I started my sophomore year of college on Monday. A year ago, what I wanted was to survive rush and end up in a sorority, and also to take a class with Jack Pendarvis. Now here I am, wearing my oversized Sorority H T-shirt and snagging lunch at the sorority house on my way to a class on horror stories with, you guessed it, Pendarvis. I got what I wanted, if not necessarily as quickly or easily as I wanted. This year is going to be great. I took a weird route to get here, but words haven’t failed my yet, and I’ll stick by any and all of those I’ve used so far.

Let’s say, for the hell of it, that I’m now done examining. Freshman year, with its ups, downs, make-out sessions, rejections, essays on Faulkner, and breakfasts on the Square, is in the past. And despite my constant knack for living in the future tense, I’m in the present. This year is going to be a decent GPA and eighteen credit hours, more parties on weeknights, and no third-person observation and narration.

I fretted and I wrestled with myself during and before recruitment, then I made a decision and the sorority made its own, and I never looked back after that. Regret isn’t really applicable to something as surface-level as a social life, and shouldn’t be applicable at all to a person my age. I just recently entered the third decade of my life—and I’m not one to make a big deal out of milestones like that, but hitting twenty felt really beautiful. I’m entering what is likely to be my best decade, and according to many of my friends, it’s the decade I’ll meet Mr. Right and probably start a family. Already? Who knew? I thought this was the decade to move to Paris or take classes in sign language or wear belly-bearing crop tops or join a roller derby team and date the hundred and a half men that the world might have to offer me. Basically, it’s common knowledge that these are to be the Best Years of My Life. And the angst of exclusion—whether you’re the one on the outside or the one who’s joined the force of the excluding—is not trouble enough to detract from how wonderful these years have got to be. I can’t take any of it seriously, for my own sake.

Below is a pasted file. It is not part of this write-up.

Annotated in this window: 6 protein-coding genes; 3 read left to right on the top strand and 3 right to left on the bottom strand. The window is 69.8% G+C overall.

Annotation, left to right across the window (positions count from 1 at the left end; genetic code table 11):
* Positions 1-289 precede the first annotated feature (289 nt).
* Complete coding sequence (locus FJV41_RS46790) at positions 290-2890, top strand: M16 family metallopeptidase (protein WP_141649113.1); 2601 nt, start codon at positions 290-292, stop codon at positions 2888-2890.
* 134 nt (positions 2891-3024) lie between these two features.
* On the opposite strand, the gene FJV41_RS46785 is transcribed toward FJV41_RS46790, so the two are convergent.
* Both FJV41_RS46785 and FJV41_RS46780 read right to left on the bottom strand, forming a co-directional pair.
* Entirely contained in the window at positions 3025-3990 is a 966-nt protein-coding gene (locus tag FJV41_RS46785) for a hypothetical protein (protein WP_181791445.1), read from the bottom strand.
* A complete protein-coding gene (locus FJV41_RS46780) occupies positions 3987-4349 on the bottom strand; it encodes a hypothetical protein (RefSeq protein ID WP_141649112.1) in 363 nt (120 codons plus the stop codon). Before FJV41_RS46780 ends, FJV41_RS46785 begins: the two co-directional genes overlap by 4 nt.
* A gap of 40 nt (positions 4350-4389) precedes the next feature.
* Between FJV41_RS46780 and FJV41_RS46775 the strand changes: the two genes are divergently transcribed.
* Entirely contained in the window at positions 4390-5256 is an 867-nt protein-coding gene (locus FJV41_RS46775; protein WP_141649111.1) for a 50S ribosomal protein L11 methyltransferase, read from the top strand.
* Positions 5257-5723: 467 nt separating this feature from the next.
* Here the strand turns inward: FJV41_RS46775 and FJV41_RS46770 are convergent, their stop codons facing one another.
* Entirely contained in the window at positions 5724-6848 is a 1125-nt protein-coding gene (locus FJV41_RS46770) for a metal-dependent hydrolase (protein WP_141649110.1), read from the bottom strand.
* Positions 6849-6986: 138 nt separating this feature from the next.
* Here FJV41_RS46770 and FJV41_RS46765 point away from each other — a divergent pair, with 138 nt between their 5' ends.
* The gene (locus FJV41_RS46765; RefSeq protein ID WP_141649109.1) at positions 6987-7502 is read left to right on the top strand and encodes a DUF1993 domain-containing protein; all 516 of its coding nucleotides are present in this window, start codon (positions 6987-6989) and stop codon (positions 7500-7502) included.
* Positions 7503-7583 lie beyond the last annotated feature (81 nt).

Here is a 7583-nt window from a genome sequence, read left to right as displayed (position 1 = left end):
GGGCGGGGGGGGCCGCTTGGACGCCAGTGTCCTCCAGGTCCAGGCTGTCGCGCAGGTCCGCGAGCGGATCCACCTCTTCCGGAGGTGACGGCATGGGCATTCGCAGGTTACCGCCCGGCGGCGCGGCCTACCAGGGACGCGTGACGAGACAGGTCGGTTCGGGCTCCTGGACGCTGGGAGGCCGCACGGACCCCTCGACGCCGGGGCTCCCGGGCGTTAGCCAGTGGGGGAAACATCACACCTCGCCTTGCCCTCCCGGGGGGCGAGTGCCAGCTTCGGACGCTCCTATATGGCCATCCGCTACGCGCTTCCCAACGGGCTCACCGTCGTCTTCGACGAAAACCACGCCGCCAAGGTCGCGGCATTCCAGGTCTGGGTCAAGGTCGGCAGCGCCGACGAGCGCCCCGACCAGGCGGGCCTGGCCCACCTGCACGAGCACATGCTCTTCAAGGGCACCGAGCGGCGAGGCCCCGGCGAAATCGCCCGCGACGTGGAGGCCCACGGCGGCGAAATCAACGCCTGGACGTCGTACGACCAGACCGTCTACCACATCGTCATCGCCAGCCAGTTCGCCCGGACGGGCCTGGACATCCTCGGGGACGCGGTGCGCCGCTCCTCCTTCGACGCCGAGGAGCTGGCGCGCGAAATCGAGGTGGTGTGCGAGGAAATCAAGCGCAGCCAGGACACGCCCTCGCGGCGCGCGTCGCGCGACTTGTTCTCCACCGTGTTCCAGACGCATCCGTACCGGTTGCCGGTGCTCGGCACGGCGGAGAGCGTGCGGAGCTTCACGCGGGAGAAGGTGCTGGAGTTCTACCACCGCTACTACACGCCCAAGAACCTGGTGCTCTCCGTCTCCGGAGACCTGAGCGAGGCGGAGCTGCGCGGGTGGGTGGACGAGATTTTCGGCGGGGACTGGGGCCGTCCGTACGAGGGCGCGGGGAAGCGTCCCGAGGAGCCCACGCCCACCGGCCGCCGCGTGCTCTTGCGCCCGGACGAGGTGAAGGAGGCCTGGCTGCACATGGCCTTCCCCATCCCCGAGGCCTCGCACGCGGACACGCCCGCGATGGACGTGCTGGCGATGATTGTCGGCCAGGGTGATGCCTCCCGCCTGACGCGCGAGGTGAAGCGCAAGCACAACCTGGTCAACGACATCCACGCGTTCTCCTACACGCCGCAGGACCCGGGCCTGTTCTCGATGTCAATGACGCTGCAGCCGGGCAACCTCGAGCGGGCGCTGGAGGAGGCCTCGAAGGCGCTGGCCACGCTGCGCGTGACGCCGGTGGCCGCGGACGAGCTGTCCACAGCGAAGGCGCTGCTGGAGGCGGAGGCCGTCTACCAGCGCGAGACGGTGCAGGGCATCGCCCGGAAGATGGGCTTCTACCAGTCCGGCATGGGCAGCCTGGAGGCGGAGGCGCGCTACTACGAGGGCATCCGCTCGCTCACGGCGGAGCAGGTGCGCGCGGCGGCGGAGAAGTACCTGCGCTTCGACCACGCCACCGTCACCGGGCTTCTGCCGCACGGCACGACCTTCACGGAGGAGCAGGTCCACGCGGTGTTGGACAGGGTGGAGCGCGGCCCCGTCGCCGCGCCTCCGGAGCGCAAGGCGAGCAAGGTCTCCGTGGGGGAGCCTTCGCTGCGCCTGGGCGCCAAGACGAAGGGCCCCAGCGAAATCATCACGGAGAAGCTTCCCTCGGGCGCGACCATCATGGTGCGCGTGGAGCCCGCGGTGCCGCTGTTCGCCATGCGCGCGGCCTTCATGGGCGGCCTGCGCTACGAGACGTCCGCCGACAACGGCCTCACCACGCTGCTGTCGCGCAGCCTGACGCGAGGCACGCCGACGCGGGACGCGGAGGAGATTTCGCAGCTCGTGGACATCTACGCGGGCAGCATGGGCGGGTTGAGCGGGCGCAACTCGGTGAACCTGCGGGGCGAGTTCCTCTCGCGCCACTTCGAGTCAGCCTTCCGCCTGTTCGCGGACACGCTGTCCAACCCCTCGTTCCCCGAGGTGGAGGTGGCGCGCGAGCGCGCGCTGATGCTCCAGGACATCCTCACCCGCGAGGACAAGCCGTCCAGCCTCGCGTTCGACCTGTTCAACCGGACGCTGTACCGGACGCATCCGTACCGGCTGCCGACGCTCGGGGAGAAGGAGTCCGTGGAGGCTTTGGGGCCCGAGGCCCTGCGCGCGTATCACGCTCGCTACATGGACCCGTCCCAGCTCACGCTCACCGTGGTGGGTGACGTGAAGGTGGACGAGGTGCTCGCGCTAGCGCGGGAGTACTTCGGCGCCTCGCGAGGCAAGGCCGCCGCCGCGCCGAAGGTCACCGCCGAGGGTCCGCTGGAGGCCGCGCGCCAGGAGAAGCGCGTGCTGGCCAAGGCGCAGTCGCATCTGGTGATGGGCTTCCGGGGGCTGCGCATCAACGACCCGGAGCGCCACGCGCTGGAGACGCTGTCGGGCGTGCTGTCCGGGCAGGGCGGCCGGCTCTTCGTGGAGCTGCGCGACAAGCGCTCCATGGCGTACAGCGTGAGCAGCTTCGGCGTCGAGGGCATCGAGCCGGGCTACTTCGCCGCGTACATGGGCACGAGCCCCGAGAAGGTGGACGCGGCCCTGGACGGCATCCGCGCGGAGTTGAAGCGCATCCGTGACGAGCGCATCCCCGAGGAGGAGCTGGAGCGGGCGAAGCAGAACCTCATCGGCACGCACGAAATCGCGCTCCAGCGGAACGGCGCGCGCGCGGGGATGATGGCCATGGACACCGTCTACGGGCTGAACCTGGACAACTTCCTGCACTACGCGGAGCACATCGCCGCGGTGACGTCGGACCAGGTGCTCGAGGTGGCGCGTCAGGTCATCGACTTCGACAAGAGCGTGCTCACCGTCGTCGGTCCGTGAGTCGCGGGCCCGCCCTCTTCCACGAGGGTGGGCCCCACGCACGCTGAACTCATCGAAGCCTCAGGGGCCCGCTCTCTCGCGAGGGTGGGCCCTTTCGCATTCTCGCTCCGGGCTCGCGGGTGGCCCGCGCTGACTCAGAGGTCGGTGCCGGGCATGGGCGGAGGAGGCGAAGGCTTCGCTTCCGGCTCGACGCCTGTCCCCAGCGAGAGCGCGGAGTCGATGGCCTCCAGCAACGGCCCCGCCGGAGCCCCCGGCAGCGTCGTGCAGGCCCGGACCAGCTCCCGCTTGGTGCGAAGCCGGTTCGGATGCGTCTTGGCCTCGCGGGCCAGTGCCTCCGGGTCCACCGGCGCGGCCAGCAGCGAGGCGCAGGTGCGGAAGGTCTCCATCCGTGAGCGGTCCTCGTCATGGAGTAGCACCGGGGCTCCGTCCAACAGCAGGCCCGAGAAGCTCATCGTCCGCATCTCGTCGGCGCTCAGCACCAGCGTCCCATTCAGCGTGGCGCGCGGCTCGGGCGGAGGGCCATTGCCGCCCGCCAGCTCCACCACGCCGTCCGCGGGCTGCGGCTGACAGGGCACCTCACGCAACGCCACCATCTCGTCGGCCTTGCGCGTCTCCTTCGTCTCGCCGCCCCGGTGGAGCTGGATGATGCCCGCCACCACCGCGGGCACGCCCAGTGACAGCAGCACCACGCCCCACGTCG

What I have gained from my sorority is association. I who was always and only myself—the youngest daughter, the desperate weirdo, the high school social club outcast—have become a part of something bigger. It’s okay that it’s a silly association to some people, because besides being the farm girl and the writer and the problem child, I have something that isn’t all about me with which to identify. I don’t know if I’ll remain in my sorority for three years (or if I’ll be able to afford to). What I do know is that despite the private school dreams and the self-obsessed standards I once had, Ole Miss has been an achievement. Adapting to its culture has given me a new perspective for the incessant observation and narration, but it has also given me real things—a new sense of self, and a reminder that I’m not better than anybody. I still don’t have a David Yurman bracelet. I still don’t drive a Lexus. Being above—and without—luxury or brand names doesn’t make me special or honorable. But it’s all okay, because it makes me, well, me, and leaves me room for the wanting of something so much more wonderful that is to come.